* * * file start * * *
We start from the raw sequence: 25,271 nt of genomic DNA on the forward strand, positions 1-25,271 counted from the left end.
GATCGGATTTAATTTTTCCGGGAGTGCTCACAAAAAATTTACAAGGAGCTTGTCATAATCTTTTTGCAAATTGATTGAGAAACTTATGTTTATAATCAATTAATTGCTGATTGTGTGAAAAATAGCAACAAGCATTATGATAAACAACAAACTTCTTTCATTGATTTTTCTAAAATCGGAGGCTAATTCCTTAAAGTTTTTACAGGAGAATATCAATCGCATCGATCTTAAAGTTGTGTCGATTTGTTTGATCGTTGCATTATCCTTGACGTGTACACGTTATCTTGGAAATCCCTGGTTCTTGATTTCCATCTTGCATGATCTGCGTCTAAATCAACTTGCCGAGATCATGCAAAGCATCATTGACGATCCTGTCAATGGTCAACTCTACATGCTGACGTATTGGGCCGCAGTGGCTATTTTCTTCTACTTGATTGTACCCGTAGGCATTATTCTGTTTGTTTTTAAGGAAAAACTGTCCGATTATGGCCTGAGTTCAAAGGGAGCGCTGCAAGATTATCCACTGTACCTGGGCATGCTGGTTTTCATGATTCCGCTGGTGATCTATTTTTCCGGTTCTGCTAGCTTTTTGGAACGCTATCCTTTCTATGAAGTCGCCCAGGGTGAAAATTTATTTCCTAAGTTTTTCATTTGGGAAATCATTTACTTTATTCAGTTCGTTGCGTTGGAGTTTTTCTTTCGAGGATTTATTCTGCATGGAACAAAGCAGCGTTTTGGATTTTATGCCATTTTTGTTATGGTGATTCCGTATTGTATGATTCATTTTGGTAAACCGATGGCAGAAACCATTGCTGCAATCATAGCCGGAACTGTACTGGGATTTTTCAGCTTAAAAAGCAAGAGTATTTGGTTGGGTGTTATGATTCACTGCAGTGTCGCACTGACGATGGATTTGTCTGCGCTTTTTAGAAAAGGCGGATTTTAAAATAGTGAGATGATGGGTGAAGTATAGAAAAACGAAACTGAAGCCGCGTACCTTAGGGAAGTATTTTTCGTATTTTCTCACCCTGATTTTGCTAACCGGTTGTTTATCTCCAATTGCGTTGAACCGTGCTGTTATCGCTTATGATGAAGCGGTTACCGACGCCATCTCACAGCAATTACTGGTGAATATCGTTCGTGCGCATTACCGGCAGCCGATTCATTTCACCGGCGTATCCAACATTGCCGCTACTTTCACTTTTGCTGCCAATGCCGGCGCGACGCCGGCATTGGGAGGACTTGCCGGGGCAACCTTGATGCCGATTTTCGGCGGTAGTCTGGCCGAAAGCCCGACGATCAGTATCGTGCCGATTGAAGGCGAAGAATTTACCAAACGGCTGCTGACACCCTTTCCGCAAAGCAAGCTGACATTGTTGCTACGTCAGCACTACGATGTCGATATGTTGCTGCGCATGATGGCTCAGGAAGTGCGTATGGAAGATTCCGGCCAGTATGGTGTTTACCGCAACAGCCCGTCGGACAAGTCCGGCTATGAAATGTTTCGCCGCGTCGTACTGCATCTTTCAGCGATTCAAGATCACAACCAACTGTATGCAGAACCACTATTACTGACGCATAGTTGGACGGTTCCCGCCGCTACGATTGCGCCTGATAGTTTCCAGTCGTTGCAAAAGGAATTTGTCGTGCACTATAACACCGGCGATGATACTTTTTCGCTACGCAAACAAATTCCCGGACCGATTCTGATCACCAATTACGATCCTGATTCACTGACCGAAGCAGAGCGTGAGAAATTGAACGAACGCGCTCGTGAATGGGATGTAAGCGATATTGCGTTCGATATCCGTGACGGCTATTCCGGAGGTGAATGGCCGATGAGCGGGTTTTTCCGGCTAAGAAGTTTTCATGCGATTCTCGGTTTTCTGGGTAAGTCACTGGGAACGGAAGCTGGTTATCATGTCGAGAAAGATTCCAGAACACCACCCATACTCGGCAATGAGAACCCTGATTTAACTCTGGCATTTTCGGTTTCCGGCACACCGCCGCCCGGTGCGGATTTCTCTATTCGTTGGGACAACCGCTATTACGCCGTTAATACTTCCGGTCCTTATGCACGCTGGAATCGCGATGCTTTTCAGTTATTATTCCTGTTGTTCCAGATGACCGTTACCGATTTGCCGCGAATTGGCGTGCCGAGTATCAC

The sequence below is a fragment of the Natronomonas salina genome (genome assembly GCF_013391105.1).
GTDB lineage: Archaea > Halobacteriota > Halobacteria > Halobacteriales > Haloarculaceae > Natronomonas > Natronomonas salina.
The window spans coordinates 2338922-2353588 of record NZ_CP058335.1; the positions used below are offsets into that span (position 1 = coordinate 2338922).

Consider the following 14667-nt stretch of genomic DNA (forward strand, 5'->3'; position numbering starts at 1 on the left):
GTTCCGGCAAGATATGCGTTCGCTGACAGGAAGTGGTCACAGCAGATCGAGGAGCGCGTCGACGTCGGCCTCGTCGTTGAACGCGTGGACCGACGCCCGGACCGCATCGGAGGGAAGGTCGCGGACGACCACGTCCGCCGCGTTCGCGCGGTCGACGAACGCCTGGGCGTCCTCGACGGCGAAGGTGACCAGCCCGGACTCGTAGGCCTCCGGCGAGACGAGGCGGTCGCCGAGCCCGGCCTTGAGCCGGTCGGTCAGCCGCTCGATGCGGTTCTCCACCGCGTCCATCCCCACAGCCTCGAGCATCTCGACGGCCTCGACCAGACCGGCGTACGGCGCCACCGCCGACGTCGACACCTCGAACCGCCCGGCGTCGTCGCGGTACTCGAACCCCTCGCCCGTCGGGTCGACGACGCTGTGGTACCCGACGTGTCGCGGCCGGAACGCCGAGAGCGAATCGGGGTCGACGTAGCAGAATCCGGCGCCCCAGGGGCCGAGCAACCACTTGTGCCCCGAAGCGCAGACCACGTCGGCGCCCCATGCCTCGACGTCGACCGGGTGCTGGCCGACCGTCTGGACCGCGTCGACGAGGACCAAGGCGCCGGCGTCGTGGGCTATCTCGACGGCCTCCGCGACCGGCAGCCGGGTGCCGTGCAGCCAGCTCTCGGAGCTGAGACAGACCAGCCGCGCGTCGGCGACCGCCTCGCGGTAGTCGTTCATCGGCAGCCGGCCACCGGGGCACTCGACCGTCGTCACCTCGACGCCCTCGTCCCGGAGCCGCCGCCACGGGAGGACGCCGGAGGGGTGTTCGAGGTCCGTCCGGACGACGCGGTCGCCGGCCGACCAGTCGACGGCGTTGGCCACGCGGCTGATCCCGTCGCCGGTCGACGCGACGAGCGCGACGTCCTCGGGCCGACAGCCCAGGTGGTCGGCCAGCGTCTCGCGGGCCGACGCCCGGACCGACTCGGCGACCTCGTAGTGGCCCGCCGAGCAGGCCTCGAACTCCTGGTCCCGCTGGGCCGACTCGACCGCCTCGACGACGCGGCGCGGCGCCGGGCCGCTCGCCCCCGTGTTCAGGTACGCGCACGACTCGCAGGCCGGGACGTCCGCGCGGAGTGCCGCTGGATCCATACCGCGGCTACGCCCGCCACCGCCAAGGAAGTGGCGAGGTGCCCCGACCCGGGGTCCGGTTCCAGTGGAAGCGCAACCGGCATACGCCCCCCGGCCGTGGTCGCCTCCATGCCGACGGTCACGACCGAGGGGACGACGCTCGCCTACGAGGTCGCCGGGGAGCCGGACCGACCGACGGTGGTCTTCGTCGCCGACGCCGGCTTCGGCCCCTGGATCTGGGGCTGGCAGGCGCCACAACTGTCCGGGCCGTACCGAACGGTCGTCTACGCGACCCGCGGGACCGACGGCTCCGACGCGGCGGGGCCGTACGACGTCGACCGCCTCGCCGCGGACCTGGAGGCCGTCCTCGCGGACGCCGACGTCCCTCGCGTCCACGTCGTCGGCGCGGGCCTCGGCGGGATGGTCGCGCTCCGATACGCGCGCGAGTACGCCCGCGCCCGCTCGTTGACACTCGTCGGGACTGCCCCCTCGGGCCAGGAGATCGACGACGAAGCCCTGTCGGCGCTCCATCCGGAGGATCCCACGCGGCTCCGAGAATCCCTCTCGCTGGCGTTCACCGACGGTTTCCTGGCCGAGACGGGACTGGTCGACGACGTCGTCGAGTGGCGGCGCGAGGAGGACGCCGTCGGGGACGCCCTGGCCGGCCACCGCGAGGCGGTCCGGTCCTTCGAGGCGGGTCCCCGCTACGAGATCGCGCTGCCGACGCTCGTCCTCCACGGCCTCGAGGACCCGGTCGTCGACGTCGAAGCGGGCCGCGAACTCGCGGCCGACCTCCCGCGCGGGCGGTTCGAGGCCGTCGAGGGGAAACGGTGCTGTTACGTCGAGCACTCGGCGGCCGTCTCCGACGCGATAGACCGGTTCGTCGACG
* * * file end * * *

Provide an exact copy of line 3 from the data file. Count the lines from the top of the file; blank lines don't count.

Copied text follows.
The sequence below is a fragment of the Natronomonas salina genome (genome assembly GCF_013391105.1).